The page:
Magic is returning to England – but not as you’ve seen it before.
In fact, I suspect Jonathan Strange and Mr Norrell may divide viewers in its approach to the world of the fantastic. Some will doubtless be entranced by the magical Georgian world brilliantly adapted from Susanna Clarke’s bestselling novel of the same name, as well as the fine central performances from Eddie Marsan and flavour-of-the-month Bertie Carvel (whose star has risen considerably recently after roles in Babylon and Coalition) as the titular rival magicians trying to bring their craft back to the world.
However, anyone tuning in for traditional Sunday-night entertainment may be slightly disappointed; while this has the period trappings of series like Poldark and Downton Abbey and the magic of series like Harry Potter it’s a lot creepier than any of them, and with generally unsympathetic characters (who barely take their shirts off at all, actually).
Assuming the series continues to follow the events of the source novel closely, it could also alienate viewers with the sheer weirdness of what later happens to the characters (including a character forced to dance at night for a malevolent spirit, a man purposefully eating a dead rat to drive himself mad and an endless tower of night that follows one person around Venice).
Still, if they do stick with the story it’s hugely rewarding – a rich, imaginative world of gentleman magicians that veers into truly original territory, with genuinely impressive effects considering its TV budget and a fun line in alternate history (Lord Byron, the Duke of Wellington and other historical figures pop up occasionally).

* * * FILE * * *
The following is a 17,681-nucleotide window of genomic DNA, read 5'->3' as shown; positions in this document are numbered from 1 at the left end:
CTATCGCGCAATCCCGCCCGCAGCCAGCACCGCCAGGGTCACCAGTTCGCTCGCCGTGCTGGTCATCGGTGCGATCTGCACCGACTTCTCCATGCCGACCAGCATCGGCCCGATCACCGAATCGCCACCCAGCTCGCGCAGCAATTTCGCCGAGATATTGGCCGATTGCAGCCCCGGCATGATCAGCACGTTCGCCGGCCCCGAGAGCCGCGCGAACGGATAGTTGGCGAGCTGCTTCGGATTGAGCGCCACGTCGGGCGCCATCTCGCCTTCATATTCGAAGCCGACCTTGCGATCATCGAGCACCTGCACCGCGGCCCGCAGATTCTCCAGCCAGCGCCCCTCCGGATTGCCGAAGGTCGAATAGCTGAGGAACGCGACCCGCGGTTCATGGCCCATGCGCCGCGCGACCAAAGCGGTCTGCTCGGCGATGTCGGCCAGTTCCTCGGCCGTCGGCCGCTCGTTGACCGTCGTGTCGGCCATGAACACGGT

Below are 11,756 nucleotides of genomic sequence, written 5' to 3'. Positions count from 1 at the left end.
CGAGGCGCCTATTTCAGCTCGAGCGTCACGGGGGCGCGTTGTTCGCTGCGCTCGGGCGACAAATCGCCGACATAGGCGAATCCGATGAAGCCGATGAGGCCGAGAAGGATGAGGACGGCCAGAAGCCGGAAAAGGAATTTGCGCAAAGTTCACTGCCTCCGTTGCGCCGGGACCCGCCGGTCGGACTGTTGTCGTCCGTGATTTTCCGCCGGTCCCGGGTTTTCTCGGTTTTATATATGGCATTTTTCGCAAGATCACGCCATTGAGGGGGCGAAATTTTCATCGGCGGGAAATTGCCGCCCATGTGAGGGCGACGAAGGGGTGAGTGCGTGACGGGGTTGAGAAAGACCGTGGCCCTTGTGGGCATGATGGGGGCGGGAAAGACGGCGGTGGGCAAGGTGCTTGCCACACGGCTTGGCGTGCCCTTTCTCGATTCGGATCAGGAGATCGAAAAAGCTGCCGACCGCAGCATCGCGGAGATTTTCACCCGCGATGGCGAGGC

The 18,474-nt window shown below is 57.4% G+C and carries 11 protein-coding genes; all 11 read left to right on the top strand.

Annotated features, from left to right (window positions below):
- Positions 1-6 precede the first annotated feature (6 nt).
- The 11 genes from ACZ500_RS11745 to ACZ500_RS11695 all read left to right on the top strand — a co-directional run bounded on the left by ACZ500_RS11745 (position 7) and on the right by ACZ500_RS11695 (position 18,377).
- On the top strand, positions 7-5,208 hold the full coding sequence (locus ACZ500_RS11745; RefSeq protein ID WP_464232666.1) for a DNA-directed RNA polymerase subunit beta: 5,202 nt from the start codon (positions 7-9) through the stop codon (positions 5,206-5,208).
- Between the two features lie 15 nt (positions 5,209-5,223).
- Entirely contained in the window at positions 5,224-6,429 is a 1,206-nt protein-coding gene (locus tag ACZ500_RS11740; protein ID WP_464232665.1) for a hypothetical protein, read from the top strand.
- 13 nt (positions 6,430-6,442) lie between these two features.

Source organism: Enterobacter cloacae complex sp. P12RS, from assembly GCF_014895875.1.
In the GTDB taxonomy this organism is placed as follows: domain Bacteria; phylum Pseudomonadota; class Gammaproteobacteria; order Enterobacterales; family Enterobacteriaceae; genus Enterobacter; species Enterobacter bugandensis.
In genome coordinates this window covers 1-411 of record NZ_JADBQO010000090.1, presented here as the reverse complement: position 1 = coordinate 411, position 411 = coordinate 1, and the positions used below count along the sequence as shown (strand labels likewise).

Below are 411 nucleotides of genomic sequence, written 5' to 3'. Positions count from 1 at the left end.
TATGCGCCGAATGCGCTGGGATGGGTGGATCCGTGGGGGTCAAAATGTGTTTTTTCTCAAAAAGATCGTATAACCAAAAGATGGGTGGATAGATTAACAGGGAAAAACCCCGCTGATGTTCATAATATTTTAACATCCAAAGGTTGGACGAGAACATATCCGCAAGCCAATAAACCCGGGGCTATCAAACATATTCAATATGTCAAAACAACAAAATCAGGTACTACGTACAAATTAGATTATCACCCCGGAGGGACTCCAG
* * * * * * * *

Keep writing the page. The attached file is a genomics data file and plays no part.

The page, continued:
Still, those iconic figures are a little way off yet – the action begins in tonight’s first episode as a society of “theoretical magicians” (i.e. they don’t do magic, which disappeared 300 years before – they just study it) are confronted with the prospect of a real-life ‘practical magician’ in Marsan’s Mr Norrell, a bookish and self-absorbed man who quickly proves his credentials to the doubters by bringing to life the statues of Yorkminster cathedral in an impressive display of visual effects.
Soon, Norrell moves to London to advance the cause of magic and becomes the toast of the town, especially after he raises the wife of a prominent government minister from the dead – but there’s trouble on the horizon from the spirit he summons to assist him (Marc Warren, looking a bit glam rock) and a young landowner called Jonathan Strange (Carvel), who may have some magical talent himself…
Considering so much of this episode is taken up with setting the scene for the political, military and magical adventures to come it all works well, with the instances of magic sparing but imaginatively staged and the characters instantly drawn (Paul Kaye’s charlatan magician Vinculus and Vincent Franklin’s wastrel Drawlight are particular highlights).
Occasionally it can rush through information a little too quickly, however – references to the history of magic in this alternate version of England are rather skimmed over and unexplained, and there’s a running joke about Norrell’s reputation for using magic to wash linen that isn’t really set up properly for it to land.
Still, overall it’s an impressive debut to the series – and if it keeps up the quality for the more challenging episodes to come (including Strange fighting the Napoleonic wars on the front line with magic in a personal highlight from the source novel) Jonathan Strange and Mr Norrell could be something truly magical.